|Instructor: Lindsay Grace|
Deciding on Your Tech:
In developing your first prototype one of your first major decisions is the environment through which you plan to develop your game. You have had some experience with RAD tools for building games. Now you will move to more professional tools.
Modifying existing games saves you tremendous time in your development cycle. This is especially true when your game mechanics are similar or derived from existing standards. If you are looking to create a Halo styled FPS, but you simple want to base it in the old west, why would you write all that code over again? Instead, modify the existing game by switching out the models and substituting the weapon, audio, etc. The Mod is a very effective way to build a new game quickly.
Good mods aren’t necessarily bound to their original games mechanics either. Here are a few student moods worth playing:
There are hundreds of mods for many games, just look at the IGF student entrant list for the 2007 mod competition:
Choosing a Mod Environment
The two suggested environments for developing your prototype are Half-Life 2 and Unreal 3. The school has purchased account for both in order to provide you with the tools you need to develop a game in a commercial workspace. These environments offer quality rendering tools, physics, and all the bells and whistles need to make your game look and run great.
As some of you may be entering the MOD world, I should direct you to a few resources:
ModDB has a bunch of useful resources for all MOD communities:
You will also want to visit the Unreal 3 Mod community:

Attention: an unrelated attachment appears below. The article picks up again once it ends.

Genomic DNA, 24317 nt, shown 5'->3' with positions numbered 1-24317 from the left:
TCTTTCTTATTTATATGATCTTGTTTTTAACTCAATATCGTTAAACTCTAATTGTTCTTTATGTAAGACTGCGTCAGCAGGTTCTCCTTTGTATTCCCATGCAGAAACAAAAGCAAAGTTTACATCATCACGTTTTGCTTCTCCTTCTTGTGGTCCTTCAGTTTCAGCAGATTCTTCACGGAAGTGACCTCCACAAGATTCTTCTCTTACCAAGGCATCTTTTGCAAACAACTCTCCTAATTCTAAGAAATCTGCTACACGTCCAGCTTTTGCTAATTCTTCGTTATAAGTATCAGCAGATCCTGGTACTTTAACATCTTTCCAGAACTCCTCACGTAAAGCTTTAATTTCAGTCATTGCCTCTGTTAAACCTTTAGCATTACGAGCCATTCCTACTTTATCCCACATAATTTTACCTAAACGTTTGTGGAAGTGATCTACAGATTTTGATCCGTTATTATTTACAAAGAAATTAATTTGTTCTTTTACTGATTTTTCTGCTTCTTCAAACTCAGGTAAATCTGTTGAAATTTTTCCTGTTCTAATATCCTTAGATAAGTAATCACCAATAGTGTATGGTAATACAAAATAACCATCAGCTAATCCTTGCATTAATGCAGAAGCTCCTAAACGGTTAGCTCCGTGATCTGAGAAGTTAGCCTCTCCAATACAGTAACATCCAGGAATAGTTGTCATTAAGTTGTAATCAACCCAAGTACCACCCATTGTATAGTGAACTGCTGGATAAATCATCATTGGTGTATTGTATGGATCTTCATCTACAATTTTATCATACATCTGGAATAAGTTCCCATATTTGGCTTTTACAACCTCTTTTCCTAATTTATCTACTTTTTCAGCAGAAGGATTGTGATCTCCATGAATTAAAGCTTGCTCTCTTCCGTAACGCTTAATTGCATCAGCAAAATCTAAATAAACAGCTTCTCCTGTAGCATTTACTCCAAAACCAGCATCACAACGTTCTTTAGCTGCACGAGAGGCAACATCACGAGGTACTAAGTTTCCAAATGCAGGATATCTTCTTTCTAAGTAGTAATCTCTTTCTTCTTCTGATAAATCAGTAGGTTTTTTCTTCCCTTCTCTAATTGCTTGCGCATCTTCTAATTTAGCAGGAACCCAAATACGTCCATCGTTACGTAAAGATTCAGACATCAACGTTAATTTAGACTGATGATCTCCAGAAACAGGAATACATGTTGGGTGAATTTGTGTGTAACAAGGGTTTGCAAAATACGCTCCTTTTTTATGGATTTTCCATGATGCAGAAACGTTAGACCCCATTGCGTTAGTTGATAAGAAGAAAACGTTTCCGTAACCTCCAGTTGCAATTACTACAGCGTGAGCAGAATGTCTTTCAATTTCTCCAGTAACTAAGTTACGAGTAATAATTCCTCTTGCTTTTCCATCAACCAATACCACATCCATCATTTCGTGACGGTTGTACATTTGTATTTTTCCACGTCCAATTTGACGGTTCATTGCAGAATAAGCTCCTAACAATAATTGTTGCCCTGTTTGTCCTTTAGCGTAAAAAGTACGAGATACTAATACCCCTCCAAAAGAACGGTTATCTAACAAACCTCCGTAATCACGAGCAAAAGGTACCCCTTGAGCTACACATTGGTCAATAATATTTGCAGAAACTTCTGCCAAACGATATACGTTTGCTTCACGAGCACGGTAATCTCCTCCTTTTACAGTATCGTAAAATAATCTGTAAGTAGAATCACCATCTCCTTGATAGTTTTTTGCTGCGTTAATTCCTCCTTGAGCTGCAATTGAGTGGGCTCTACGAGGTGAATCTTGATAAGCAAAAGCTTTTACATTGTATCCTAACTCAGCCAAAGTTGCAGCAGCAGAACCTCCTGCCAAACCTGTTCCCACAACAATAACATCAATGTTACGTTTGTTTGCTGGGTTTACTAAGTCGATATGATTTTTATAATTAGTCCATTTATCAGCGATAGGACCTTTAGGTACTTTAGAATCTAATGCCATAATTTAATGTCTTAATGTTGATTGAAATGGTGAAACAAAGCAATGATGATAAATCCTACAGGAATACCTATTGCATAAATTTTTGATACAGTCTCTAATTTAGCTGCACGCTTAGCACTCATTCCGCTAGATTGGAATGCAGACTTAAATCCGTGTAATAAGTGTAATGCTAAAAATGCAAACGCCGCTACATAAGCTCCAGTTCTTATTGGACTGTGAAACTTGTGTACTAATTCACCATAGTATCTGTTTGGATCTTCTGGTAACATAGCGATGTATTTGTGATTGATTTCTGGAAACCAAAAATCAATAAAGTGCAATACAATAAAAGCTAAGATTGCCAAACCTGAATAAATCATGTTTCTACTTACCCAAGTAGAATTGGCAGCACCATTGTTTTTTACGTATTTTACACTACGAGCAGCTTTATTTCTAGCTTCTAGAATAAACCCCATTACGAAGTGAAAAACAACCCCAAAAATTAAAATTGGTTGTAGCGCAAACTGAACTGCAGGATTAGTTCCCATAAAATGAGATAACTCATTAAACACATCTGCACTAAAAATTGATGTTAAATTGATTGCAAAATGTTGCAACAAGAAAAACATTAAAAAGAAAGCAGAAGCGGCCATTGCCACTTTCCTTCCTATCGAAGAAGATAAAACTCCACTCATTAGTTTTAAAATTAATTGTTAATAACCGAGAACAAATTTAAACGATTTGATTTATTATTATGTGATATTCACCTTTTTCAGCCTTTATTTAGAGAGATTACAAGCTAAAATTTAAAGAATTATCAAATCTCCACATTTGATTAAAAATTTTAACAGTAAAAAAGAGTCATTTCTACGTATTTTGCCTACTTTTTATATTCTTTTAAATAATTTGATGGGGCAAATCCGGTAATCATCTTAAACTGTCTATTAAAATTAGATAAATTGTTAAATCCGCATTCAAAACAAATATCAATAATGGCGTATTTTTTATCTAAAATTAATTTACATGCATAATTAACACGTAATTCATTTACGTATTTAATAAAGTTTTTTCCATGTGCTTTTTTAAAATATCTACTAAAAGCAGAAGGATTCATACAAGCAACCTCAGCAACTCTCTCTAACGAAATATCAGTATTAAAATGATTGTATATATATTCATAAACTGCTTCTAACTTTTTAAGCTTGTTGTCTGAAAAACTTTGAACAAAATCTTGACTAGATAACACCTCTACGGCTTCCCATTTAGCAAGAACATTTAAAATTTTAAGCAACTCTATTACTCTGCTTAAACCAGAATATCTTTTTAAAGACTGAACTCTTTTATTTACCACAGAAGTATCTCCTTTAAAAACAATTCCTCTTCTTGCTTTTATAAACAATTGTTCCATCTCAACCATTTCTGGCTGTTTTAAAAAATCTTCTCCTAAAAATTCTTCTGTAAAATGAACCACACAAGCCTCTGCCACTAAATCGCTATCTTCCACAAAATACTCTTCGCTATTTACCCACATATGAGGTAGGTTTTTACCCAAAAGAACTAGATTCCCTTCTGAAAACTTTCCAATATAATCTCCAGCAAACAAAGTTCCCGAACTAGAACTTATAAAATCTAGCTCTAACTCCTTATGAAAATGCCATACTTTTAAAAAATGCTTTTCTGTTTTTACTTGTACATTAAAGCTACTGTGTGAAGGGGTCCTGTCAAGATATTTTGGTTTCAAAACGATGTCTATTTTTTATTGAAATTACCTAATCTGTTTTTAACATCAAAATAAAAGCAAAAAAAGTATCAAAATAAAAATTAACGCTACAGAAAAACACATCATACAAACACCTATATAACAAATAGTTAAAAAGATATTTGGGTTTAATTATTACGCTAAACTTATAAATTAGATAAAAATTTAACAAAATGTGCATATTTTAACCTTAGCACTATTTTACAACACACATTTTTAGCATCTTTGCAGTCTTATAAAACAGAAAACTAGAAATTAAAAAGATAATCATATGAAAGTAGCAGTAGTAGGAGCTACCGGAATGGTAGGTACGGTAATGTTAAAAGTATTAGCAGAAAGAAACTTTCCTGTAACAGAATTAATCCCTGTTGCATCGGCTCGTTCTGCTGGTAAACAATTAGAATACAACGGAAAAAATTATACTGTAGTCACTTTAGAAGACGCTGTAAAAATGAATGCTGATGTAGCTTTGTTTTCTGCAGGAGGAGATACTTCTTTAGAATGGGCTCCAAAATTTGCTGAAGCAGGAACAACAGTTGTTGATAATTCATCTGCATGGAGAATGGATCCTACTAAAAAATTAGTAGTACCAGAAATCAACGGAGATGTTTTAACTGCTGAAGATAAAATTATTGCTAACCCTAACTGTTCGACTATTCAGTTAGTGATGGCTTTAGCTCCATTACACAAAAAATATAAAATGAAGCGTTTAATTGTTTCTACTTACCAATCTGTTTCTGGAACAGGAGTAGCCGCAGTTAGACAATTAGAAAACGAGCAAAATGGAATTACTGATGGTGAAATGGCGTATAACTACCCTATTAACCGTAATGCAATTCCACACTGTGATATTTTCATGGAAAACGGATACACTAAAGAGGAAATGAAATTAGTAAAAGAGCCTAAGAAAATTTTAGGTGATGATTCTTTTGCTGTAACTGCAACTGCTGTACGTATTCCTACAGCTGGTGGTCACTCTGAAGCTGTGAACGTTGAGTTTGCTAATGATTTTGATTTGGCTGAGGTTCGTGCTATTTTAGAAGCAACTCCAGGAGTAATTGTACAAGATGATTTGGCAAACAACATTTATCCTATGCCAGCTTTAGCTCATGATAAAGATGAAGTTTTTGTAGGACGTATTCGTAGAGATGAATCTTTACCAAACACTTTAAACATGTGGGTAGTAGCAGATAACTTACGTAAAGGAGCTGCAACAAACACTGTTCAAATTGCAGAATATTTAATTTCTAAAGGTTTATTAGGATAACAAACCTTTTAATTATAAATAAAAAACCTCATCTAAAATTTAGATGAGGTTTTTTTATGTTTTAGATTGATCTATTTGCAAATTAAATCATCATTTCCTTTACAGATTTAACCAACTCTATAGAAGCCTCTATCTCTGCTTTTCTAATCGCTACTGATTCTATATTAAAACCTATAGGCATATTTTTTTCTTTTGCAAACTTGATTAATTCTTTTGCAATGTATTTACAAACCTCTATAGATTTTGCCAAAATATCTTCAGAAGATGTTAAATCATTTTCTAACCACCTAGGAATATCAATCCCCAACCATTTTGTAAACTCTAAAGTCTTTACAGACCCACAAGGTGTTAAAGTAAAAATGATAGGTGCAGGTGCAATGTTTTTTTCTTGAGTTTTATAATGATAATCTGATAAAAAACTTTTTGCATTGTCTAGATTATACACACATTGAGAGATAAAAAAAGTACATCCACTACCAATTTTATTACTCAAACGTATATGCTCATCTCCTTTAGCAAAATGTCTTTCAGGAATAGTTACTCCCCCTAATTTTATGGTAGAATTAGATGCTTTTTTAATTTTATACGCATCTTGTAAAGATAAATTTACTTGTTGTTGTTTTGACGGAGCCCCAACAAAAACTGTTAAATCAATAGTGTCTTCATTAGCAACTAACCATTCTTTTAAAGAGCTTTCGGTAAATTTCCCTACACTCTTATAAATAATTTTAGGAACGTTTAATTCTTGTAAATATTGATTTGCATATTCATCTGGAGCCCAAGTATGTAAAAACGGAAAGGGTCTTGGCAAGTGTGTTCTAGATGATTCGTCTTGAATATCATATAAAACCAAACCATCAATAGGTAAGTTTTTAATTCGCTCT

Or the Half Life Mod Community:
If needed some monetary motivation, then check out this site (http://www.makesomethingunreal.com/cashprizes.aspx) for information about the Unreal 3 mod contest. It is past phases 1-2 right now, but there are still phases left.
Programming a New Game
As programming for the artist taught you, programming is a challenging, but oddly satisfying experience. A mod provides you with a clear (usually) art pipeline, world building tools, expansion, technical support, a community of developers, and a whole host of AAA (or near AAA) resources and tools. If you program your own game, you might not get any of this.
However, what programming your own game lacks, it makes up for in customization.
There are a number of tools that have been designed to make the task of programming your own game easier than a line by line C++ edit in Visual Studio.
These tools include products like Virtools and other advanced tools for rapid prototyping (http://aii.lgrace.com/documents/html/rad_game_tools_demos.htm).
You’ll also find that many game programming environments come with World Builders, GUI builder, and other tools that make developing the game easier.
Good places to start in the programming your own prototype world:
Of course, there’s always Blitz3d too. Although, if you are going to invest more time, it’s probably best you move on to Torque.
As soon as you evaluate and decide on an environment for building your game, you will need to determine the appropriate art pipeline. The art pipeline specified how you get assets from into your game. An art pipeline document is likely to include max poly counts, world units, file conventions, file formats, etc. For most of your assignments you have been provided a king of art pipeline document, when the instructor specs what your models limits must be. Now you will be responsible for constructing your own spec, based on the environment in which you are building.
Here’s some of my old lecture material on art pipelines (http://aii.lgrace.com/documents/html/art_pipeline.htm). I will provide you with samples from industry pipelines in class.
Provided by Lindsay Grace for students of the Illinois Institute of Art, Chicago. These documents may be used by others when properly credited. Please email lgrace at aii edu for more information.